Facebook, of course, does not help here.  Pretty much every day another account and/or page is deleted for 'obscene imagery'.  Pole dancing is fine.  Breast enlargement is fine.  In fact pretty much every image of breasts is fine until there is a baby nursing from them.  Comments from Joe Public aren't always good/kind/helpful.  Shock horror reverberates through people when they realise that a baby is about to be or is being fed.  Summer will be interesting.  All the spaghetti tops will be out, the low hips, low necklines and highly visible breasts.  There will be many photos on Facebook that will cause excitement and pleasure.  But a feeding baby, well that's really rather disgusting.  Imagine using the breasts as they were intended.  Feeding tits!

One of my very lovely twin mums

Saturday, 4 June 2011

When Doula-lly went Dou-la-la!

There's a blog that I've been enjoying and she asked if I wanted to do a guest blog for her.  Well of course you know how much I have to say.  So I wasn't going to say no now was I? 

The blog is Dou-la-la and here is my guest post.  Once you've finished with that, why not browse through her blog and see what she has to say.  It's well worth it.

Happy Saturday people! 

Friday, 3 June 2011

Whizz pop bang! (A brave new world)

Isn't it funny how many gadgets we need to do our daily bits and pieces?  And how wonderful of Nestle to decide to help us out in an area where we clearly cannot manage.  No need to train Midwives in breastfeeding support, or to lead breastfeeding workshops.  No need for those pesky private antenatal classes where Mum might learn how to initiate and maintain breastfeeding.  No need for those Lactation Consultants, Breastfeeding Peer Supporters and Counsellors.

No no.  The kind and generous Nestle have decide to provide the first, ultimate, complete, nutrition device.  It will only set you back a zillion pounds/dollars/[insert currency] for the initial outlay and then those nifty, convenient little capsules will simply cost pounds/dollars/[insert currency] more than those bulky great tins.  I wonder of course if there is space on those teeny tiny capsules to remind the 'makers up' of this formula that the product is not sterile and therefore the water needs to be heated safely.  Of course they have been ever so kind as to provide water filters to prevent those nasty bacteria from entering the water.  Phew!  For a moment there I thought the freshly-made-up-at-the-touch-of-a-button formula might no longer be sterile… but… wait!  Let me think about that.  Just for a moment, a mere nanosecond.  Nope.  Still not working.  Definitely need to heat that water up to 70+ degrees.  Hmmm…. but this product promises formula made up and good to go in less than a minute.  <searches publicity photos for the cooling unit, sees none but assumes that the lovely Nestle will have taken care of that minor detail>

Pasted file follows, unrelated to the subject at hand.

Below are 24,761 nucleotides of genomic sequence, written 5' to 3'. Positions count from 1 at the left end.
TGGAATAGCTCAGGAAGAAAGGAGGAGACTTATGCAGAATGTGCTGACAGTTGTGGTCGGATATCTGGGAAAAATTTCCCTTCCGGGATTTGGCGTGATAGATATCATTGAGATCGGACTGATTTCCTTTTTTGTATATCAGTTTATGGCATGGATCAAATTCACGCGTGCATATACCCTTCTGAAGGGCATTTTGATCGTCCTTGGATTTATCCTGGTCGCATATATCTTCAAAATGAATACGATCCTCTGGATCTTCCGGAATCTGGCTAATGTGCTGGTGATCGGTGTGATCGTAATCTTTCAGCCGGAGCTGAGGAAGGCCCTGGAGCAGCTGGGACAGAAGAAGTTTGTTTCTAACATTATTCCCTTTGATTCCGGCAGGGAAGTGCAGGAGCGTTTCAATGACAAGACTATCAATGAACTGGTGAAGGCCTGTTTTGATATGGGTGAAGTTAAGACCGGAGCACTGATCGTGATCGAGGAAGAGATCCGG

This world we live in is making us more and more dependant on the gadgets and gizmos.  I may reveal my age when I hark, with unashamed nostalgia and rose-tinted classes, back to the days of 'The Good Life'.  I confess.  I have been planning to grow my own veg for about 8 years now and as soon as the planning stage is over, I shall move straight into action.

But I do worry.  I worry that we leave our children the legacy of 'the button'.  Just push this button and that will happen.  Push the other and something else will happen.  Alongside 'the button' will be the pill.  Too fat?  Pop a pill.  Got Gestational Diabetes?  Pop a pill.  Got Morning Sickness?  Pop a pill.  Oh hang on, did that… Thalidomide anyone?  

It's all about making it easier.  I'm writing on a train, but I'm not using trusty pen and paper (train is far too jerky for that :excuses:).  I am using my laptop.  I can connect to the internet should I wish.  I could do an online shop and have the food delivered in time for my return home in a couple of days.  I could blog!  I have my smart phone in my lap.  I can Facebook and Skype and email and call.  It is all so easy now.  And there is the dichotomy.  I love that it is all so easy now.  I pooh-poohed the Smart phone.  Who needs the internet on their phones?  Why would you need access to your email? Please excuse me whilst I book a shopping delivery.  

I don't, however, understand how getting up out of my lovely warm bed in the middle of the night to hit a button would have made life easier for me.  It would still be cold in the kitchen and that wouldn't do.  I like the warmth of my bed too much.  It was one of the reasons why breastfeeding seemed the perfect choice for me.  My ultimate, complete, nutrition system, which pre-dates the BabyNes by Millennia, worked very well.  I remained in my warm and cosy bed, happily feeding my children.  

When we consider the forethought and benevolence of Nestle, we should try to remember that yes, it is being made easier for us.  Easier to fill their ever deepening coffers.  Easier for them to flout the WHO Code with our permission.  The late great Martin Luther King said "Our lives begin to end the day we become silent about things that matter.".  Are we happy to stand by and let it be or is it simply just a convenient thing for others and we shouldn't begrudge them the chance to make their lives easier?

Nestle, the great equaliser. Nestle see the poverty divide and makes a machine to ensure even the most affluent households can have unsafe baby formula.

Nestle's 'wonderful' new gadget